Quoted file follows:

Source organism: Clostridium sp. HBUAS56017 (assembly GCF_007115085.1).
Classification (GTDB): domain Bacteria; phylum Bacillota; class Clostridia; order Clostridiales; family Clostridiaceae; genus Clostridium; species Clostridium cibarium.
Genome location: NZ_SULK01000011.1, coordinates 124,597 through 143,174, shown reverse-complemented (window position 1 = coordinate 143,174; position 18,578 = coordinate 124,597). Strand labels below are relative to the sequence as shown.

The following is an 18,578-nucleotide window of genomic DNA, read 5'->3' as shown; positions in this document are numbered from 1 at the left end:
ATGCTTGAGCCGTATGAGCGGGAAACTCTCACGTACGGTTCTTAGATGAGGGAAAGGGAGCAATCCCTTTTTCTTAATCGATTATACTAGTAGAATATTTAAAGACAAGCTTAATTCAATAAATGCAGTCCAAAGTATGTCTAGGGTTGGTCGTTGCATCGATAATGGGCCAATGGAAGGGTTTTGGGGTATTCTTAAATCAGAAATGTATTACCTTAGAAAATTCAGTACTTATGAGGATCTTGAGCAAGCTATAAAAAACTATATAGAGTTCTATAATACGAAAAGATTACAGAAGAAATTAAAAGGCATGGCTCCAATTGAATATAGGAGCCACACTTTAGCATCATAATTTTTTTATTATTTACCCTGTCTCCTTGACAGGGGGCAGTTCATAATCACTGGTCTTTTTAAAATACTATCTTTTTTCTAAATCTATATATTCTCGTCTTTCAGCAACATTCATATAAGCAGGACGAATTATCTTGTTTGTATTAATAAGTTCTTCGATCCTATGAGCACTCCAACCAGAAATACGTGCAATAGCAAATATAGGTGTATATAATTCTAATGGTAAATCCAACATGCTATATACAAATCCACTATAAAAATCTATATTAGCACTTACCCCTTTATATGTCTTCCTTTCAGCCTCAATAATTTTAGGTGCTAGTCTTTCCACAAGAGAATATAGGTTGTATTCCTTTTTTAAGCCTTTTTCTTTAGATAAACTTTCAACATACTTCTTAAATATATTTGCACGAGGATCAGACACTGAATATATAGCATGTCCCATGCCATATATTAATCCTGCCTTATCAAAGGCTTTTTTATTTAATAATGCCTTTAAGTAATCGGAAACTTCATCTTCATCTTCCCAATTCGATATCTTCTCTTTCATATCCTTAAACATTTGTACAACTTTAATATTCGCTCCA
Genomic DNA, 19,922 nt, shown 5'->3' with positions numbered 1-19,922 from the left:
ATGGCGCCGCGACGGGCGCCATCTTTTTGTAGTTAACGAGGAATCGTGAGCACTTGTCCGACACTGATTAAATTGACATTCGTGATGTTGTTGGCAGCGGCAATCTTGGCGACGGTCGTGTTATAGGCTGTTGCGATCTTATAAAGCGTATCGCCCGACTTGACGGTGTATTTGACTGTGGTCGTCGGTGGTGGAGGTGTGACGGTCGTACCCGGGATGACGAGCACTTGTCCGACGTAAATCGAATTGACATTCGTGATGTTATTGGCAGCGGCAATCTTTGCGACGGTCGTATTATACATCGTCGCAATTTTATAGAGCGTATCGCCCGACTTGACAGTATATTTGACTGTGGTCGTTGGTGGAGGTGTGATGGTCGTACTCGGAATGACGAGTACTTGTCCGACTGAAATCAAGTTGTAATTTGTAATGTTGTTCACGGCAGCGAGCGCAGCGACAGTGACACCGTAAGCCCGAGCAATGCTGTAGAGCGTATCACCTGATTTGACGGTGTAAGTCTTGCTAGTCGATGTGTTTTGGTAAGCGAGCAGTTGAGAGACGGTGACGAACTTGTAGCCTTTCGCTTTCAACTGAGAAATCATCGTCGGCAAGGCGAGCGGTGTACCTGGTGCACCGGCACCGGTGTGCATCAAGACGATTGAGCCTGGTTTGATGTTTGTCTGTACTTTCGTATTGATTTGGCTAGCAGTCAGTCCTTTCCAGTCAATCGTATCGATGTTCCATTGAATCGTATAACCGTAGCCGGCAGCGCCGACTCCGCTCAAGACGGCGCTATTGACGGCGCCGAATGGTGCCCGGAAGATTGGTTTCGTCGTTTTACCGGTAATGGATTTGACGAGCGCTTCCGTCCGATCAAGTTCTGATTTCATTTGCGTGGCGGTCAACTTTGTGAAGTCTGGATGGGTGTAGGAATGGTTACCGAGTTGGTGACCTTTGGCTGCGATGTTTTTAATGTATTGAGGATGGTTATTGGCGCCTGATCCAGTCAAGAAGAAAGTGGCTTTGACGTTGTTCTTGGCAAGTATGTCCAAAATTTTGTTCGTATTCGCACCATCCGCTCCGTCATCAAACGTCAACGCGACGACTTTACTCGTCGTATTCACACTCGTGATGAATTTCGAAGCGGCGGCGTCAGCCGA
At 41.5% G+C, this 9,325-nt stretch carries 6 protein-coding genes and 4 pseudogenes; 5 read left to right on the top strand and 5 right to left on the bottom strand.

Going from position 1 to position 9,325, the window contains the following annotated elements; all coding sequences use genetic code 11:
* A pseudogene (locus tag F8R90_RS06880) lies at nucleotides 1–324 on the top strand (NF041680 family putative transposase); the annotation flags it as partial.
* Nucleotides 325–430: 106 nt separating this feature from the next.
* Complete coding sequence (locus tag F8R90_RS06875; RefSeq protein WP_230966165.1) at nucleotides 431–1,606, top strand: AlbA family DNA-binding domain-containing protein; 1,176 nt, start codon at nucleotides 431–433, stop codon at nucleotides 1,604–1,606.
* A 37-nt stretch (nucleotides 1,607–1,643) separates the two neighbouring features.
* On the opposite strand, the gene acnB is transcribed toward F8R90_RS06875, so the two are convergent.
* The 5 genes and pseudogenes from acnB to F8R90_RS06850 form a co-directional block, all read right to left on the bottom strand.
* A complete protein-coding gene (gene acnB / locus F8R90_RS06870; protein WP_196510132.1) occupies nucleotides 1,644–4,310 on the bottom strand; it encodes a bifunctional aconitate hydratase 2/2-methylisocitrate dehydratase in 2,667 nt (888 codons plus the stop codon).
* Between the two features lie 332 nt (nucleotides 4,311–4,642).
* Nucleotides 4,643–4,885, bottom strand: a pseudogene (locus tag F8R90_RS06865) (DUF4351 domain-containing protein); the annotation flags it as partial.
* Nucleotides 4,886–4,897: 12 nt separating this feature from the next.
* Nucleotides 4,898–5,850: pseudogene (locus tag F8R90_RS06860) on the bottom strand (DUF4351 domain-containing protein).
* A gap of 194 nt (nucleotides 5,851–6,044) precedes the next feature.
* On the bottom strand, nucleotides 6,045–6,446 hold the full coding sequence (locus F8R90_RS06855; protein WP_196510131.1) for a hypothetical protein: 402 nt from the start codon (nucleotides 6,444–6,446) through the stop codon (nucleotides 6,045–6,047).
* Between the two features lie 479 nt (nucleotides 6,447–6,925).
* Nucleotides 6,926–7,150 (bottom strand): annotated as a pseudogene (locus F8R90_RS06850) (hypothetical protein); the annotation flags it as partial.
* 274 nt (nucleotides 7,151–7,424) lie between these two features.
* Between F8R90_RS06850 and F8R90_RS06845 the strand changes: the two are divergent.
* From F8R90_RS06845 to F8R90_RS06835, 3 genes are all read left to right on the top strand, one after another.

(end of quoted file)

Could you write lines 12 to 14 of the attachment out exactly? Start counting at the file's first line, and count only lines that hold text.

* Complete coding sequence (locus tag F8R90_RS06875; RefSeq protein WP_230966165.1) at nucleotides 431–1,606, top strand: AlbA family DNA-binding domain-containing protein; 1,176 nt, start codon at nucleotides 431–433, stop codon at nucleotides 1,604–1,606.
* A 37-nt stretch (nucleotides 1,607–1,643) separates the two neighbouring features.
* On the opposite strand, the gene acnB is transcribed toward F8R90_RS06875, so the two are convergent.